After a 3 day run filled with a number of sick beats, I feel like I've heard this phrase a million times. Donkey makes a stupid call, catches a miracle card, and you get stacked. I've gone back and forth with bet sizing, as I try to decide if I really DO want them to make that call. During a downturn, I tend to bet big, just feeling burned from so many suckouts. But then I realized I was basically turning hands into bluffs because I couldn't get called by worse. For example - Raise to $25 at a 2/5 table, get 4 callers, flop TPTK and bet $100. The hand below illustrates the adjustment I've made, and I'm curious as to whether I've gone too far towards inviting villains into the pot (especially preflop).
Hero ($850) - 35 y/o white male. Regular at this casino. Used to play 1/2 for about two years, but have been playing 2/5 exclusively for the past 3 months. Tend to be the table nit, meaning I don't call raises from UTG w A6o. Many hands are going 4-6 ways, so people are playing all kinds of trash, but I'm not sure anyone is noticing that I'm not, particularly the two Vs in this hand.
Villain 1 ($1500) 50ish Indian guy - playing loose preflop, but also seems to be on a heater. After 1.5 hours at the table, he's shown down AA twice and QQ twice. Also coming through with flopped flushes, sets, etc. He's been making small preflop raises 2-3 times per orbit. Doesn't seem like that great a player - he's made some bad plays, but has been getting bailed out by the deck.
Villain 2 ($420) - 40ish asian guy. Totally gambooler. I've been playing very tight, raising 3-4 hands over the hour, rarely limping, but this guy calls every one of my raises. Also calls very wide against other players too, showing down as bad as 47o after limping and calling from MP.
V1 raises to $20 from MP1. V2 calls from HJ. Hero raises to $60 w A
. Both villains call.
Flop ($182): K
. Hero leads for $100. V1 folds, V2 calls.
Turn ($382) 4
. Hero shoves. $260 for V2 to call. He thinks for a few seconds and calls.
. I make disgusted face and look at villain. He won't show, so I flip over my AK and he shows 4
Now I know that by the turn, he has very good odds to call (assuming I have what I have). Though I probably have one pair hands most of the time, he is in bad shape if I have a set here. He's actually in pretty good shape if I have a higher flush draw though, as I only have 11 outs against his paired 4. My real question is about the streets leading up to this. I intentionally 3bet smallish pre as I knew this guys had loose ranges and didn't want to blow them off their hands. The flop bet was small again for the same reason. Of course, hindsight is 20/20, but I wonder if anyone has a simple way to determine at what point does the pot get big enough relative to stack sizes that it simply becomes better to just take it down 100% of the time instead of trying to extract more value from soemthing like a dominated pair or a draw. The $100 ott looks attractive because of the large pot size, but if I know I"m not planning to give a free card on most turns, is it ok to get villain to commit himself?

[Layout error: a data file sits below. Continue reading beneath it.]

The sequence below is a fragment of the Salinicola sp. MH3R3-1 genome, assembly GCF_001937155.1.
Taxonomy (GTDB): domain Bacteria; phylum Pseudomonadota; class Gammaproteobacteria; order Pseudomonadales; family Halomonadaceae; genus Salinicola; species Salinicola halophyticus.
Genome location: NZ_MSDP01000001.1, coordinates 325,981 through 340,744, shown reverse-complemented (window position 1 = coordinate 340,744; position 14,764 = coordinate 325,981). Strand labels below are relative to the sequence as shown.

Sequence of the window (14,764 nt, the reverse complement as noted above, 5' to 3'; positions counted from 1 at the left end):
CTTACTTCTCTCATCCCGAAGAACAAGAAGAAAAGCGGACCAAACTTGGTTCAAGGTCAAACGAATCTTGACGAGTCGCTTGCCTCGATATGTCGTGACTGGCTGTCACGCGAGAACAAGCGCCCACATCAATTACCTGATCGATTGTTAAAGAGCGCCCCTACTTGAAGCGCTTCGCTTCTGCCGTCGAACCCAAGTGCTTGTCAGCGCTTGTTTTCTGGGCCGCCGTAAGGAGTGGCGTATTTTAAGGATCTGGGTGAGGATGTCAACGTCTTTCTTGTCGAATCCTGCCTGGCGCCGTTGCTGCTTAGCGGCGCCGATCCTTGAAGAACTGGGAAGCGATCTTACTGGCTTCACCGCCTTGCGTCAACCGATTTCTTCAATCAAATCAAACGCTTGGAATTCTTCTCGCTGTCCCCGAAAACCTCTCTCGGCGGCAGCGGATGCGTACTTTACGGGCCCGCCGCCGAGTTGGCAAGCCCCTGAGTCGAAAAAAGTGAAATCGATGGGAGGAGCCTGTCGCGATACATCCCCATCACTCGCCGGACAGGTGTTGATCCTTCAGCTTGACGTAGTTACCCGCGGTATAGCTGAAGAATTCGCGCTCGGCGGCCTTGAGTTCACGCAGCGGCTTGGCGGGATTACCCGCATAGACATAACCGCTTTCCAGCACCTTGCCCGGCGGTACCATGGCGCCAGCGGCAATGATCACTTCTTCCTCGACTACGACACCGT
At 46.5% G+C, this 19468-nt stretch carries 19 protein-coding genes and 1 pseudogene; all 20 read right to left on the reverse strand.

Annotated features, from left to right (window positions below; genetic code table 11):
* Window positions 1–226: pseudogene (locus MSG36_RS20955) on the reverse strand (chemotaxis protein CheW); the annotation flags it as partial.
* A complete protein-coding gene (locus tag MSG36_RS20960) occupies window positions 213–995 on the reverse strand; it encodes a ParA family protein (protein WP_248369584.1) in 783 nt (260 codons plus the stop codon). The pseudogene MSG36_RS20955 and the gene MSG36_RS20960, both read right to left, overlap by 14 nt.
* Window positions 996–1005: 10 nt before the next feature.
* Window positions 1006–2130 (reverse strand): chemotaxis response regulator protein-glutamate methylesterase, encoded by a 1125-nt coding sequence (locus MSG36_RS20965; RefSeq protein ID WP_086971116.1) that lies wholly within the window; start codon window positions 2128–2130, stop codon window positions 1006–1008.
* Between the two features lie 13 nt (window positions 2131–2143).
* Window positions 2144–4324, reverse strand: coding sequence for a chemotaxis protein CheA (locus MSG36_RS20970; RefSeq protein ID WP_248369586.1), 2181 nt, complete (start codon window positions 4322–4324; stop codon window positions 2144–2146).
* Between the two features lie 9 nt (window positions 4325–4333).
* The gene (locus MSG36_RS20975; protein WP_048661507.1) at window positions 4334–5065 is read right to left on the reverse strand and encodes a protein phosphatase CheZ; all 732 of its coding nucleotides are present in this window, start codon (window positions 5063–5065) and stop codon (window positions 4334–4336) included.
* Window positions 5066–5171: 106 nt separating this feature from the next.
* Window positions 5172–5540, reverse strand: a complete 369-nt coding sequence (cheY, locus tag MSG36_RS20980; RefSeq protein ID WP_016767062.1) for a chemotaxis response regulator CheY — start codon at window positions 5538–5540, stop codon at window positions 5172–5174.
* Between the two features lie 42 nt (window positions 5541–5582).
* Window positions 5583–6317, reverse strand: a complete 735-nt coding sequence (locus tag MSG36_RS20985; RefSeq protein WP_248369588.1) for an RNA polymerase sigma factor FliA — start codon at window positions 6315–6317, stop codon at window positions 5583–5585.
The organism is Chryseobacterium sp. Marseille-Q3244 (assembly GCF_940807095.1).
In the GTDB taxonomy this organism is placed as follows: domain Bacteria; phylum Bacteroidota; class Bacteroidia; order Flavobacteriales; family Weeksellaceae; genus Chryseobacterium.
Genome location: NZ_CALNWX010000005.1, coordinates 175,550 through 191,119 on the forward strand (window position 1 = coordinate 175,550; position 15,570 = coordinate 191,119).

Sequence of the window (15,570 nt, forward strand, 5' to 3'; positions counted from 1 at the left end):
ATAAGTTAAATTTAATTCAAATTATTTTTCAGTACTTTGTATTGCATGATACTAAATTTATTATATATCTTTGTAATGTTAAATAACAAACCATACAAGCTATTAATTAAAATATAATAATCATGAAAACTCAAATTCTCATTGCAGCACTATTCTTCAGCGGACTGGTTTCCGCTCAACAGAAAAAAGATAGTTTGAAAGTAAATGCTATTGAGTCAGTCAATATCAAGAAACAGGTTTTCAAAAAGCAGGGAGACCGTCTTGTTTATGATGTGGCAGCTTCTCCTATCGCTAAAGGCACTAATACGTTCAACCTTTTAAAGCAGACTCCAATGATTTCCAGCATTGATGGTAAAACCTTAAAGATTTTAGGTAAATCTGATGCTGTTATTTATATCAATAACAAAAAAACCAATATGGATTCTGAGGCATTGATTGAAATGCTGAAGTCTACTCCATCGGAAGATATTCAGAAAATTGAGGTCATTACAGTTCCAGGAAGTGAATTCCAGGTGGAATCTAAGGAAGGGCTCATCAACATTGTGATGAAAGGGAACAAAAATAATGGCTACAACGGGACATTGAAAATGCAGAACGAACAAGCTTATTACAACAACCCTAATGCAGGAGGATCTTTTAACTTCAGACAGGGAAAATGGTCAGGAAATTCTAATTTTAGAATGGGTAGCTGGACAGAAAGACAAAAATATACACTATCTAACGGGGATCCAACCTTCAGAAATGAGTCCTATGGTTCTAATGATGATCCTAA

In some ways, I figure I could just shove the flop (a play that's nearly +$180 in EV since villain hardly ever calls). By the turn, now that villain has picked up equity, my EV is roughly:
= 70%(440) - 30% (260)
= 308 - 87
So it seems it's better to bet small and keep villain in. Can anyone verify the math here and/or come up with an example where the scales are tipped so we prefer villain folds a worse hand than ours? Is there some simple formula we can use on the spot to help decide when to keep villain in and when to blow him off his hand?